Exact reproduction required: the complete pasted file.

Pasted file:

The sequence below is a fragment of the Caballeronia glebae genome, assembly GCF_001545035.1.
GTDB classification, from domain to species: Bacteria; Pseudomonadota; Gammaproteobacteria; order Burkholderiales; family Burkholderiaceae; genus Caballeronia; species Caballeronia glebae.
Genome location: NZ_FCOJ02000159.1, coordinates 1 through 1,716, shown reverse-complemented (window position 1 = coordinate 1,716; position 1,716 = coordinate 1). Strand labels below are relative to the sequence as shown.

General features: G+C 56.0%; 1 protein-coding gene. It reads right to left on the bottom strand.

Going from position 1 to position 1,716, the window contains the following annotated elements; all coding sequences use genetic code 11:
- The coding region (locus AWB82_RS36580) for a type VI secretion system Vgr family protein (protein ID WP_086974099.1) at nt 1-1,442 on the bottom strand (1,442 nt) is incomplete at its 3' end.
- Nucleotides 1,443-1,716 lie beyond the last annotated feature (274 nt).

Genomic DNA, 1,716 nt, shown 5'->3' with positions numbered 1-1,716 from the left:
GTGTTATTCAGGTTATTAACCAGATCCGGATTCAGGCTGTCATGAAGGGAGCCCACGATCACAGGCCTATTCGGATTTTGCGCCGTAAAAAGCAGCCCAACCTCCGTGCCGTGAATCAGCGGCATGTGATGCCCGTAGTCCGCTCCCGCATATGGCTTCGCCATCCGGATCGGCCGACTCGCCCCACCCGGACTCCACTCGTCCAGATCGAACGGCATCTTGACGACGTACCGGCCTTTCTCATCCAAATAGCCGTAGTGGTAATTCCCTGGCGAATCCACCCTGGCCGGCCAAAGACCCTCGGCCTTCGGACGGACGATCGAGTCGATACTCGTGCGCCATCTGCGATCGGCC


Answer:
The sequence below is a fragment of the Caballeronia glebae genome, assembly GCF_001545035.1.
GTDB classification, from domain to species: Bacteria; Pseudomonadota; Gammaproteobacteria; order Burkholderiales; family Burkholderiaceae; genus Caballeronia; species Caballeronia glebae.
Genome location: NZ_FCOJ02000159.1, coordinates 1 through 1,716, shown reverse-complemented (window position 1 = coordinate 1,716; position 1,716 = coordinate 1). Strand labels below are relative to the sequence as shown.

General features: G+C 56.0%; 1 protein-coding gene. It reads right to left on the bottom strand.

Going from position 1 to position 1,716, the window contains the following annotated elements; all coding sequences use genetic code 11:
- The coding region (locus AWB82_RS36580) for a type VI secretion system Vgr family protein (protein ID WP_086974099.1) at nt 1-1,442 on the bottom strand (1,442 nt) is incomplete at its 3' end.
- Nucleotides 1,443-1,716 lie beyond the last annotated feature (274 nt).

Genomic DNA, 1,716 nt, shown 5'->3' with positions numbered 1-1,716 from the left:
GTGTTATTCAGGTTATTAACCAGATCCGGATTCAGGCTGTCATGAAGGGAGCCCACGATCACAGGCCTATTCGGATTTTGCGCCGTAAAAAGCAGCCCAACCTCCGTGCCGTGAATCAGCGGCATGTGATGCCCGTAGTCCGCTCCCGCATATGGCTTCGCCATCCGGATCGGCCGACTCGCCCCACCCGGACTCCACTCGTCCAGATCGAACGGCATCTTGACGACGTACCGGCCTTTCTCATCCAAATAGCCGTAGTGGTAATTCCCTGGCGAATCCACCCTGGCCGGCCAAAGACCCTCGGCCTTCGGACGGACGATCGAGTCGATACTCGTGCGCCATCTGCGATCGGCC